by Joseph Linaschke
As I mentioned in the very first post here, I had just finished prepping a series of files for large gallery prints, and questioned the necessity of upscaling the files before printing. Well, I just got the prints back, and while I didn't run a comparison test of the same files not scaled, let me say that the scaled prints look AMAZING.
Here's the basic workflow of what I did. I work in Aperture, but that's mostly irrelevant here.
- Talk to your print lab. I can't stress the importance of this step enough. Before embarking on a $1,000 printing job, talk to your lab! They've printed thousands and thousands of files, and know what works and what doesn't. I asked what optimal resolution was for the type of print I was doing, and was told 240dpi to 300dpi. I also ran test prints before running the big job to determine what surface I really wanted. Talk and test; you gotta do it.
- Basic image correction on the RAW file. This included any cropping or straightening, levels/curves adjusting (I wanted to ensure I was sending the maximum data possible to the next steps, so stretching or compressing the histogram to get it in full range), and retouching, including removing sensor spots, blemishes, etc. that was needed.
- Upscale using onOne Perfect Resize. I sized up to 20" × 30" @ 300dpi. If you watch the videos on onOne's website, they will tell you that it's usually best to resize as the last step before printing. But because I knew I'd be adding grain to the B&W file, I didn't want to have that scaled up. So I opted to do the scaling before the B&W conversion. I converted my RAW file to 16-bit TIF files for this step, to ensure that even if there was detail in the highlights that I might have missed in the RAW file, I'd not lose it. A good B&W conversion can reveal details you may have otherwise missed, and I didn't want to risk that.
- Convert to B&W using Nik Software's Silver Efex Pro 2. This is by far my favorite B&W conversion tool. I'll absolutely spend lots of time going through that plug-in on this site in future posts. I just love it!
- Export as JPEG quality 12 and send to BayPhoto for printing on metal. I have run tests on JPEG quality 10 vs 12, and there is definitely a difference. Would that difference show up in printing? Heck I dunno, but why take any chances! The prints that I ordered were 20" × 30" metal prints, with the "sheer matte" surface. The "sheer" surface means that where your image is white, no ink is applied, just like printing on paper — except that the paper is metal (aluminum). So you see the metal color and texture coming through the image. If you print on their "high gloss" or "satin" finishes, then there's actually a layer of white between the metal and the print. This means you don't see the metal at all; it's simply a very effective (and light weight) mounting system. I printed a series of 30" × 45" color prints for a client recently on metal, with the white background, and they look like normal prints — but weigh next to nothing and are extremely durable (easy to hang and clean in the butcher shop they went into!)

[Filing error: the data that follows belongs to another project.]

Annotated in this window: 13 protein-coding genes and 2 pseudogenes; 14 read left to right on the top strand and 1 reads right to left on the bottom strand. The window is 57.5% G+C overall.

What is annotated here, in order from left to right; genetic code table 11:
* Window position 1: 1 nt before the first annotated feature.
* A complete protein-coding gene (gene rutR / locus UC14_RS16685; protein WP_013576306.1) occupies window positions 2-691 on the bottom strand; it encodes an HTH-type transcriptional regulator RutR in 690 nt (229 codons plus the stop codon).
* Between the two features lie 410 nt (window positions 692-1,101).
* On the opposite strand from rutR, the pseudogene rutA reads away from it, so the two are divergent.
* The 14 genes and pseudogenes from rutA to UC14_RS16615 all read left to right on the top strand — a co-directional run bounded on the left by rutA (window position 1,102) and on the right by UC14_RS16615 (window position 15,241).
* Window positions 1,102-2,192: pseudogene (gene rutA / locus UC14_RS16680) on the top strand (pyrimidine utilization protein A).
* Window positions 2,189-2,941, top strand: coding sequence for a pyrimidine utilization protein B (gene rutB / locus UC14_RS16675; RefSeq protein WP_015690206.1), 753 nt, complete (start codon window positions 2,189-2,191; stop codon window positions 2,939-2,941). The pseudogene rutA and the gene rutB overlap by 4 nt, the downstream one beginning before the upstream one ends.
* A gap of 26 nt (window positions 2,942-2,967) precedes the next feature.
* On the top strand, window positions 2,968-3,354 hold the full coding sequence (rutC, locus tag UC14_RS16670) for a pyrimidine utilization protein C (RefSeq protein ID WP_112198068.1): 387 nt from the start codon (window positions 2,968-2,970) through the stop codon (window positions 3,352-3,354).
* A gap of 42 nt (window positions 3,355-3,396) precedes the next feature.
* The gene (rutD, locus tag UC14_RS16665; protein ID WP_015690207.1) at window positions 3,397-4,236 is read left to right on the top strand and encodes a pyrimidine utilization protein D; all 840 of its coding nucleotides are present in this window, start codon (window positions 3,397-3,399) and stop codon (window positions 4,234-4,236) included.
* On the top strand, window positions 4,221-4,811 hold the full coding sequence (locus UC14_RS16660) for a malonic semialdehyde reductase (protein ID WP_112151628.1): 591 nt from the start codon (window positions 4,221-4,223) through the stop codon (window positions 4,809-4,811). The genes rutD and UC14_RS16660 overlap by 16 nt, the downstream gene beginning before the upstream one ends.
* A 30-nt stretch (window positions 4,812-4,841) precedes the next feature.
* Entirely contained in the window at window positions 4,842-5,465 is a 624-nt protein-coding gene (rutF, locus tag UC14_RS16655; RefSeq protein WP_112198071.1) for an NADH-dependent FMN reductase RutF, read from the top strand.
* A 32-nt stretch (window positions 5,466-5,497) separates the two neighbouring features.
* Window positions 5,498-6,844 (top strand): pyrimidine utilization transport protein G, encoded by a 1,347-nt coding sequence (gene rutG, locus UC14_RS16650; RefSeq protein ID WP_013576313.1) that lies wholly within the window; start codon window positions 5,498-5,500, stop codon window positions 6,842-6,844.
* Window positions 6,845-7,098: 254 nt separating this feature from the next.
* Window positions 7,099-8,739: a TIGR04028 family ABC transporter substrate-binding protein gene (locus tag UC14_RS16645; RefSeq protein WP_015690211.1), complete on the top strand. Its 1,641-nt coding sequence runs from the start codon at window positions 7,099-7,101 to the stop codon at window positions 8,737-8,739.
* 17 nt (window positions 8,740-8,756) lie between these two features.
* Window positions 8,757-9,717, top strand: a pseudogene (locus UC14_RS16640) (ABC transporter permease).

Here's some idea of file sizes I was dealing with. And yes, this got slow at times!
- Original RAW files: Canon 1Ds Mk III, 5D Mk II, and 5D (original) photos. The smallest file I printed started life at only 12.7 Megapixles — keep that in mind as we get to the end! And actually once it was straightened and cropped (very wide), it was only 4342 × 2912 pixels; that's 6.6 MP. The biggest starting point files were un-cropped 5616 × 3744, 21 MP images. The biggest file as a RAW is only about 23 MB. I'll just talk about those files for the rest of this.
- Sending the file to upscale means converting it to a TIF file first, and I went 16-bit, so that meant the files were quite large. This conversion and upscaling all happens at once, so the resulting 20" × 30" 300 dpi file is a whopping 54.0 MP, and at 16-bit was a massive 824 MB file. Yozwers! Yet I have to say that Silver Efex Pro handled it beautifully. Sure it slowed down when I was in at 100% (as you have to do constantly) but it handled the job just fine.
- Finally, the export as full-size JPEGs at quality 12 were between 33 MB and 45 MB each. All told, nearly 300 MB to upload to the printer, but so what — I'd rather be dealing with huge files than risk getting sub-par prints!
To me the most interesting part of this process was that I chose to upscale before converting to B&W. The results, I have to say, are absolutely stellar. I tried photographing the prints but it's really hard to represent what they actually look like. I hang these tomorrow, and will photograph them in place to post here. I'm very excited; it's my first gallery show! OK it's not much of a gallery… it's a wine bar in downtown Ashland, Oregon, but they always have a showing on the wall, and this is my first!